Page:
The Kibitzer
by Tim Harding
Putting Dracula Back in His Coffin
Last month's Kibitzer column dealt with the Frankenstein-Dracula
Variation of the Vienna; in this promised follow-up we look to see
how White should play if Black avoids the most blood-curdling
variations.
After 1 e4 e5 2 Nc3 Nf6 3 Bc4 (or 2 Bc4 Nf6 3 Nc3) 3...Nxe4 4
Qh5 White has broken the rule taught to all beginners, not to bring
the queen out early. The main justification for doing so is that the
forced reply 4...Nd6 makes the black knight obstruct its own
d-pawn. Black's resulting difficulties in developing his queenside
are a recurring theme in this variation.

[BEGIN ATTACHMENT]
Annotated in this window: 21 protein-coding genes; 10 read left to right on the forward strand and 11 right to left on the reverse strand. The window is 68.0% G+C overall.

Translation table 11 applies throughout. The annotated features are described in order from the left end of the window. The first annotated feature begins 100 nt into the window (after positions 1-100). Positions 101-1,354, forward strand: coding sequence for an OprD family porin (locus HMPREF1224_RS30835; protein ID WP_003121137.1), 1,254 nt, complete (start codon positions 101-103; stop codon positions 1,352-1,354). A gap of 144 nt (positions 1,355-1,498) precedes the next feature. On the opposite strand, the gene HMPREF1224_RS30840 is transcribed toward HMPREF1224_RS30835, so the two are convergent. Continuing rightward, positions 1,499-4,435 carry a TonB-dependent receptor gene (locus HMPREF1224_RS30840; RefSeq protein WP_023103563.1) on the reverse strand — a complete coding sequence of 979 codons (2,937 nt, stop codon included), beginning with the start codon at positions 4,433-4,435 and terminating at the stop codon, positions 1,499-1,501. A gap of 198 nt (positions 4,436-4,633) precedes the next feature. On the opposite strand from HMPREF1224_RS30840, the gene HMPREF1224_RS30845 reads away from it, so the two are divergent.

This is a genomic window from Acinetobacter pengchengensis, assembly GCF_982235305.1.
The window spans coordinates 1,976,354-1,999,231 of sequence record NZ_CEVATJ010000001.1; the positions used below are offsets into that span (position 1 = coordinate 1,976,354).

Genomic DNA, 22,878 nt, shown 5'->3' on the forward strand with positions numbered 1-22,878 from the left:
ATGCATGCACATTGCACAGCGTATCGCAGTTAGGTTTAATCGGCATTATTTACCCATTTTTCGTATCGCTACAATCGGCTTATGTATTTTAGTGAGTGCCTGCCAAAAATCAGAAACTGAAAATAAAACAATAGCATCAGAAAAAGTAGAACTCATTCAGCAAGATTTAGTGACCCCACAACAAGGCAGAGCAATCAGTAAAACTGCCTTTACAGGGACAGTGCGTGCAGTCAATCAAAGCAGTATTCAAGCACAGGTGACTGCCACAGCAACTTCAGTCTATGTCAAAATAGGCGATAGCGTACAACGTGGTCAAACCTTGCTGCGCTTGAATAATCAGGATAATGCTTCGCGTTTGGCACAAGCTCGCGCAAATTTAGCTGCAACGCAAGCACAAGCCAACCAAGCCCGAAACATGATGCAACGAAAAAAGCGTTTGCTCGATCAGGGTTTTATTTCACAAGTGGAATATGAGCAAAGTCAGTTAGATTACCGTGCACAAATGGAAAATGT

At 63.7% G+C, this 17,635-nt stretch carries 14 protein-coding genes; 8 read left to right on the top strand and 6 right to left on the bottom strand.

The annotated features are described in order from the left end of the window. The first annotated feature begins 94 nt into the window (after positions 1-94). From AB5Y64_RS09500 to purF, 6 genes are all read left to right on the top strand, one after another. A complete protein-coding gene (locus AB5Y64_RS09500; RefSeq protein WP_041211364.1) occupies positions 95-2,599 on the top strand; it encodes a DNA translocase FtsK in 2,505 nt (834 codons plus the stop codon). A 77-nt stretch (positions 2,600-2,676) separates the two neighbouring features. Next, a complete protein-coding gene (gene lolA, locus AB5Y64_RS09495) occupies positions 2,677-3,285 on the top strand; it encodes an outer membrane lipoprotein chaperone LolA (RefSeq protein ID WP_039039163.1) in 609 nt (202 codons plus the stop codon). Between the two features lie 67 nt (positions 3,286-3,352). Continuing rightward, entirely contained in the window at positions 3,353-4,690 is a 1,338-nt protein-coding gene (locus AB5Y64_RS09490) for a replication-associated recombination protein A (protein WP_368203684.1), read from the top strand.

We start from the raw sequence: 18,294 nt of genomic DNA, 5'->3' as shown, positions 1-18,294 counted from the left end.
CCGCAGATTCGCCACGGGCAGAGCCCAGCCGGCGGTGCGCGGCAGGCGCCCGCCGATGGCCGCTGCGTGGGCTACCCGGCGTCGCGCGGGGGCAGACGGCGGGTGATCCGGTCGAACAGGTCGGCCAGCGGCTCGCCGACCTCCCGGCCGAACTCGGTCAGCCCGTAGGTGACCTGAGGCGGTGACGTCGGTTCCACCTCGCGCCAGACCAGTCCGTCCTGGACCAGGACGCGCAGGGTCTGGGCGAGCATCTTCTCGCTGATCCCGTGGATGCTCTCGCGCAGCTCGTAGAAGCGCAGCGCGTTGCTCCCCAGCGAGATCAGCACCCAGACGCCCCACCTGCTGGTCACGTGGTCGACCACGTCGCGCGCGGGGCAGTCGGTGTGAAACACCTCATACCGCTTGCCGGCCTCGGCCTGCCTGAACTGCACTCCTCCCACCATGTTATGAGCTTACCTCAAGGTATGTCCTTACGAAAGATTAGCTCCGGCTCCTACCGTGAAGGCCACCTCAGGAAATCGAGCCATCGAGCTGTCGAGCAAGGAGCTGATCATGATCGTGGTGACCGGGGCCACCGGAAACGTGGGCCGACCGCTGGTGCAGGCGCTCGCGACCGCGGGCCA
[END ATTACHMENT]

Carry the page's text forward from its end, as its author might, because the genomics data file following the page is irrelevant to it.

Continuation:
However, after 4...Nd6 5 Bb3 Black need not play the move
5...Nc6 which, as we saw last month, is in effect a sacrifice of the
exchange (sometimes even the offer of a whole rook). Instead he
can play the calmer (but not necessarily superior) 5...Be7. (See
Diagram)
From the diagram position, therefore, White's options are 6 Qxe5
and 6 Nf3, the latter being superficially the more dynamic.
The most immediate difference from the Frankenstein-Dracula
main line is that instead of trying to defend his extra pawn, Black
makes a kingside developing move that rules out the main
complications. Whereas 5...Nc6 led to a long forcing sequence
after 6 Nb5, there is little point in 6 Nb5 now. Admittedly, the
knight is still invulnerable on account of 6...Nxb5?? 7 Qxf7
checkmate, and 6...g6 is ineffective because 7 Qxe5 threatens the
h8-rook with check, but Black can simply castle -after which